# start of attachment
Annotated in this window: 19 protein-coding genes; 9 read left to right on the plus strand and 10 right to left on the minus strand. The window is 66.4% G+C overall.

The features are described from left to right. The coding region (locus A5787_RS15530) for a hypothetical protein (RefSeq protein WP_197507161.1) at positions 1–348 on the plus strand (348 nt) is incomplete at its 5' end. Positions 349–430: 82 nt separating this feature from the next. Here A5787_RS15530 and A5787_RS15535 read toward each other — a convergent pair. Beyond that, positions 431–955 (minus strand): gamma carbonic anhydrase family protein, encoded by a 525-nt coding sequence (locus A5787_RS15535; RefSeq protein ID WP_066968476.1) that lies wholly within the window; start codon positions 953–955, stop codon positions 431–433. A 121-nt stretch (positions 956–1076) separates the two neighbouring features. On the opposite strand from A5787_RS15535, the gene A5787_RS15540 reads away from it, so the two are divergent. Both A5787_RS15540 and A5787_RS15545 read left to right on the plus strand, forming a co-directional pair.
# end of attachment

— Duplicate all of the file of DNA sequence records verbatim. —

Annotated in this window: 19 protein-coding genes; 9 read left to right on the plus strand and 10 right to left on the minus strand. The window is 66.4% G+C overall.

The features are described from left to right. The coding region (locus A5787_RS15530) for a hypothetical protein (RefSeq protein WP_197507161.1) at positions 1–348 on the plus strand (348 nt) is incomplete at its 5' end. Positions 349–430: 82 nt separating this feature from the next. Here A5787_RS15530 and A5787_RS15535 read toward each other — a convergent pair. Beyond that, positions 431–955 (minus strand): gamma carbonic anhydrase family protein, encoded by a 525-nt coding sequence (locus A5787_RS15535; RefSeq protein ID WP_066968476.1) that lies wholly within the window; start codon positions 953–955, stop codon positions 431–433. A 121-nt stretch (positions 956–1076) separates the two neighbouring features. On the opposite strand from A5787_RS15535, the gene A5787_RS15540 reads away from it, so the two are divergent. Both A5787_RS15540 and A5787_RS15545 read left to right on the plus strand, forming a co-directional pair.